Ron Vincent is president of the Madison-based Wisconsin Sports Development Corp., a nonprofit organization that owns the summer and winter Badger State Games and oversees the Wisconsin Athletic Hall of Fame.
The 26th edition of the summer games — an Olympic-style festival with more than 20 sports ranging from archery to wrestling — starts Friday in and around the Fox Valley cities of Appleton and Oshkosh. The WSDC is in the midst of a three-year agreement to stage the summer games in the Fox Valley, a venture made possible by a grant of $180,000 from the Fox Cities Sports Authority.
A year ago the summer version of the Badger State Games was moved from Madison, where it debuted and existed for 24 years, to the Fox Valley. How did things go?
It was probably not the best of timing with this economy. We anticipated the Fox Valley, tying into Green Bay and Appleton and the surrounding areas, as a great sports area, which it is. What we didn’t estimate is that it’s such a successful sports area, there’s so many events going on, so when we moved in we became one of many. So the anticipation of a lot of people from around the state traveling up there from the Madison area didn’t quite hold true. … But this being our second year, we’re looking forward to at least having established ourselves.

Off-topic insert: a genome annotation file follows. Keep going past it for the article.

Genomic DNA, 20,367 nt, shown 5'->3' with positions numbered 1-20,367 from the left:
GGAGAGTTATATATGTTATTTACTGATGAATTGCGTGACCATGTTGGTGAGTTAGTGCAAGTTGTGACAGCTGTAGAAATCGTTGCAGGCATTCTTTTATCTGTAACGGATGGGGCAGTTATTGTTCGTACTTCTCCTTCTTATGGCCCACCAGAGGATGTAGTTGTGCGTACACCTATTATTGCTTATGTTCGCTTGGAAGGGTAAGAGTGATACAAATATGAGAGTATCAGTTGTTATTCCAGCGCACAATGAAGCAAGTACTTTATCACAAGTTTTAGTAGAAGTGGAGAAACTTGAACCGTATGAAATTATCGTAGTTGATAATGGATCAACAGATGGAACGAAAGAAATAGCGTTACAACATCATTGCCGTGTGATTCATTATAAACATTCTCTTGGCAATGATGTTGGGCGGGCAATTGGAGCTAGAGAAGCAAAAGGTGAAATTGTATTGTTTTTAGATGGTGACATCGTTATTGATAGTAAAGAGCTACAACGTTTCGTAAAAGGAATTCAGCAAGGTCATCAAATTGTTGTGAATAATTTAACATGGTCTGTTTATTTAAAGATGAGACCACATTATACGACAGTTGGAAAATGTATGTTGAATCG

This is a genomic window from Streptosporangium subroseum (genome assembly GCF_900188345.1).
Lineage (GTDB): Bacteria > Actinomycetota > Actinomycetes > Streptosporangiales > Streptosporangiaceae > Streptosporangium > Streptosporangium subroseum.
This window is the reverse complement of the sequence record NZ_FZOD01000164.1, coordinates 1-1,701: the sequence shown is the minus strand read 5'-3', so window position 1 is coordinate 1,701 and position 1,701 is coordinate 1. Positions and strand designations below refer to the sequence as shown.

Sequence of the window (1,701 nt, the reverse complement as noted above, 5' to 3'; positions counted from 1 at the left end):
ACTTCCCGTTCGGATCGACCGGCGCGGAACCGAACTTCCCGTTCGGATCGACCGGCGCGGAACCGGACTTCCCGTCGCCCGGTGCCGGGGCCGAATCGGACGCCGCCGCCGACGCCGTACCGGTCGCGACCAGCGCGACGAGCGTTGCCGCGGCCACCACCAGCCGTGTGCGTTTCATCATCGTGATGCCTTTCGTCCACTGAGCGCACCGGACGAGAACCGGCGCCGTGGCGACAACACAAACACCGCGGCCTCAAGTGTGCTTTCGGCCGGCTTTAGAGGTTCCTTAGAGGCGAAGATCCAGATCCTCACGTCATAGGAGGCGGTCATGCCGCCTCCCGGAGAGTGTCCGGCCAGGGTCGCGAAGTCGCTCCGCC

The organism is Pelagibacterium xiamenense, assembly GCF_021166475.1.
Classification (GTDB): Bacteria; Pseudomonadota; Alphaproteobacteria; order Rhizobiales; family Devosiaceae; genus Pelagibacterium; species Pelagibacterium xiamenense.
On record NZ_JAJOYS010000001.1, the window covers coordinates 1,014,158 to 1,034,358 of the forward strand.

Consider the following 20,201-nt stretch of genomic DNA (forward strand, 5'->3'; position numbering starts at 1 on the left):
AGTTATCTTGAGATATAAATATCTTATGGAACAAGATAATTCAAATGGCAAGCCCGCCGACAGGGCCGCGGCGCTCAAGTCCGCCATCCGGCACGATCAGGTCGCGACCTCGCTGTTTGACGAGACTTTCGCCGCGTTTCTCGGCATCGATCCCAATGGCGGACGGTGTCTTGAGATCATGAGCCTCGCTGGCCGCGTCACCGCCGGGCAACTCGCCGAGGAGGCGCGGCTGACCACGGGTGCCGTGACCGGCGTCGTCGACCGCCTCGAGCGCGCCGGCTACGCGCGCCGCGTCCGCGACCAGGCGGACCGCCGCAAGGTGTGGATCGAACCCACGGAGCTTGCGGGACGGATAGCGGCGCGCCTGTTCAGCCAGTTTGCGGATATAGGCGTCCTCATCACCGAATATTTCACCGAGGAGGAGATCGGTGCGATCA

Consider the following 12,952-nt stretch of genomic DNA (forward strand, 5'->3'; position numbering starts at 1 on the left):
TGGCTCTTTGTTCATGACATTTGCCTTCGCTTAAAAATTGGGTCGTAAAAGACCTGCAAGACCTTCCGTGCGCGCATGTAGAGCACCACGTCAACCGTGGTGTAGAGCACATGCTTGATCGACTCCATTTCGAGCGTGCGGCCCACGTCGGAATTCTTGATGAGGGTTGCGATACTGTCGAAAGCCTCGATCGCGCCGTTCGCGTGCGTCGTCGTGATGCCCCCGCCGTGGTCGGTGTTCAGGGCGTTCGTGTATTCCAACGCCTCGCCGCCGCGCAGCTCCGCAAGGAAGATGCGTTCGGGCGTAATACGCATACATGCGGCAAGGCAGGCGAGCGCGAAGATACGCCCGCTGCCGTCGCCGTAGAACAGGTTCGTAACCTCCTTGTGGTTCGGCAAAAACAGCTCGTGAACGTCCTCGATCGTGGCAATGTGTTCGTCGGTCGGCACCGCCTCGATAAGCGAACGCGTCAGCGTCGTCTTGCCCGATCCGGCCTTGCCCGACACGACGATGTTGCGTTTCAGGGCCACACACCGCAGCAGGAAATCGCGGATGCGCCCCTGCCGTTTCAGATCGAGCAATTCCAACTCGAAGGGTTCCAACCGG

In retrospect, how much of a gamble was it to take the games out of Madison?
I think we underestimated that Madison itself might have been a draw. … It would have been very easy just to stay where we were, but we ran into the sponsorship and the financial side of it. It wasn’t being supported as it was in the past and that just happens when you have a mature event. It runs its course. We’re a complete nonprofit organization and a lot of people don’t realize that. They think the Badger State Games have been around for so long they’re this successful, cash-flow event. We fight every year to make sure the sponsorship is there. Our mission is participation, getting kids and athletes (involved) as economically as we can. That’s what a sponsorship does, it helps cover the cost of the event.
You were a standout college athlete, winning a NCAA title with the Wisconsin men’s hockey team in 1981. So have you competed in the Badger State Games?
I played on a (hockey) team with, I think, six former Badgers, when the Winter Games first started (in 1998). I also played golf. I can’t play now, though. I’m working.
What’s the quintessential Wisconsin sport in the Games?
Nordic skiing, because you have to slosh through the snow. Certainly curling, too.
Is there a sport you’d like to see in the Games?
Baseball. We had to drop it three years ago because it got so hard fielding teams.